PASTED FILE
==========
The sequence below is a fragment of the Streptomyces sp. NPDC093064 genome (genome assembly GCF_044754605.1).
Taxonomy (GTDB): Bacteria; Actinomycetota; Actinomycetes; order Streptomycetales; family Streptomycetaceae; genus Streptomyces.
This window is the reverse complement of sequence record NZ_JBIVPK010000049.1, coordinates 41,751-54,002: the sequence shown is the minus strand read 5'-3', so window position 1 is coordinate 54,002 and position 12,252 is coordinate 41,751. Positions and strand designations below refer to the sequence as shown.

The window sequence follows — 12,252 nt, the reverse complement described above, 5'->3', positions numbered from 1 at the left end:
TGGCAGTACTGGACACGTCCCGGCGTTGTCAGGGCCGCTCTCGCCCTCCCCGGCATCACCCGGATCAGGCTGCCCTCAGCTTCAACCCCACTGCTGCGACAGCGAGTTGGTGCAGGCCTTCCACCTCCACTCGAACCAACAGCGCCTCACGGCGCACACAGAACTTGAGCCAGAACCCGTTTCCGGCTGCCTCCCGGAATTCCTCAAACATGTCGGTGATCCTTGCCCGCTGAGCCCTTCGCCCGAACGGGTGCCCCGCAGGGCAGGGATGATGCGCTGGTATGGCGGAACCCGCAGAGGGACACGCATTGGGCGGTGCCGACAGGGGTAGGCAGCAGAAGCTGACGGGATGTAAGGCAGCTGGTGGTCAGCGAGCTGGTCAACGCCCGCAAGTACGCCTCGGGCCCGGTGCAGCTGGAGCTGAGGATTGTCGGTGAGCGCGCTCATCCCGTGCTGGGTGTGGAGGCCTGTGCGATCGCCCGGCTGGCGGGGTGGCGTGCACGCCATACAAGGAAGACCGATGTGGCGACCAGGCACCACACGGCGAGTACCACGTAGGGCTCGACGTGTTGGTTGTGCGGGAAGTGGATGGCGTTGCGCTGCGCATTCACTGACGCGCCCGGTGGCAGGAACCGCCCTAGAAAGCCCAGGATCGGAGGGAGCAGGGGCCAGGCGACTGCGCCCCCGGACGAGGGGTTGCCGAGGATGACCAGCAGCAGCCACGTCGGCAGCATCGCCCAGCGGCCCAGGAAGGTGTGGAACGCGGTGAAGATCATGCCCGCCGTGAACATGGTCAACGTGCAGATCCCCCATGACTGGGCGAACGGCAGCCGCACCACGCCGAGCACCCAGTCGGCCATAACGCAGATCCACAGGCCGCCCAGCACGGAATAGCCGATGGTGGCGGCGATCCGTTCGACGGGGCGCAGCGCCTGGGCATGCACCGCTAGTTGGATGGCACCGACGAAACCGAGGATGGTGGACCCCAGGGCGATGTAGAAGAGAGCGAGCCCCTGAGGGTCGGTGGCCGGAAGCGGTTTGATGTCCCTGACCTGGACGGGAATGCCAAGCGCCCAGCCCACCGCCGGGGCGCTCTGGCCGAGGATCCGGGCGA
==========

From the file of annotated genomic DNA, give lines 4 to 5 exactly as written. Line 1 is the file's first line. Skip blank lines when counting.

The window sequence follows — 12,252 nt, the reverse complement described above, 5'->3', positions numbered from 1 at the left end:
TGGCAGTACTGGACACGTCCCGGCGTTGTCAGGGCCGCTCTCGCCCTCCCCGGCATCACCCGGATCAGGCTGCCCTCAGCTTCAACCCCACTGCTGCGACAGCGAGTTGGTGCAGGCCTTCCACCTCCACTCGAACCAACAGCGCCTCACGGCGCACACAGAACTTGAGCCAGAACCCGTTTCCGGCTGCCTCCCGGAATTCCTCAAACATGTCGGTGATCCTTGCCCGCTGAGCCCTTCGCCCGAACGGGTGCCCCGCAGGGCAGGGATGATGCGCTGGTATGGCGGAACCCGCAGAGGGACACGCATTGGGCGGTGCCGACAGGGGTAGGCAGCAGAAGCTGACGGGATGTAAGGCAGCTGGTGGTCAGCGAGCTGGTCAACGCCCGCAAGTACGCCTCGGGCCCGGTGCAGCTGGAGCTGAGGATTGTCGGTGAGCGCGCTCATCCCGTGCTGGGTGTGGAGGCCTGTGCGATCGCCCGGCTGGCGGGGTGGCGTGCACGCCATACAAGGAAGACCGATGTGGCGACCAGGCACCACACGGCGAGTACCACGTAGGGCTCGACGTGTTGGTTGTGCGGGAAGTGGATGGCGTTGCGCTGCGCATTCACTGACGCGCCCGGTGGCAGGAACCGCCCTAGAAAGCCCAGGATCGGAGGGAGCAGGGGCCAGGCGACTGCGCCCCCGGACGAGGGGTTGCCGAGGATGACCAGCAGCAGCCACGTCGGCAGCATCGCCCAGCGGCCCAGGAAGGTGTGGAACGCGGTGAAGATCATGCCCGCCGTGAACATGGTCAACGTGCAGATCCCCCATGACTGGGCGAACGGCAGCCGCACCACGCCGAGCACCCAGTCGGCCATAACGCAGATCCACAGGCCGCCCAGCACGGAATAGCCGATGGTGGCGGCGATCCGTTCGACGGGGCGCAGCGCCTGGGCATGCACCGCTAGTTGGATGGCACCGACGAAACCGAGGATGGTGGACCCCAGGGCGATGTAGAAGAGAGCGAGCCCCTGAGGGTCGGTGGCCGGAAGCGGTTTGATGTCCCTGACCTGGACGGGAATGCCAAGCGCCCAGCCCACCGCCGGGGCGCTCTGGCCGAGGATCCGGGCGA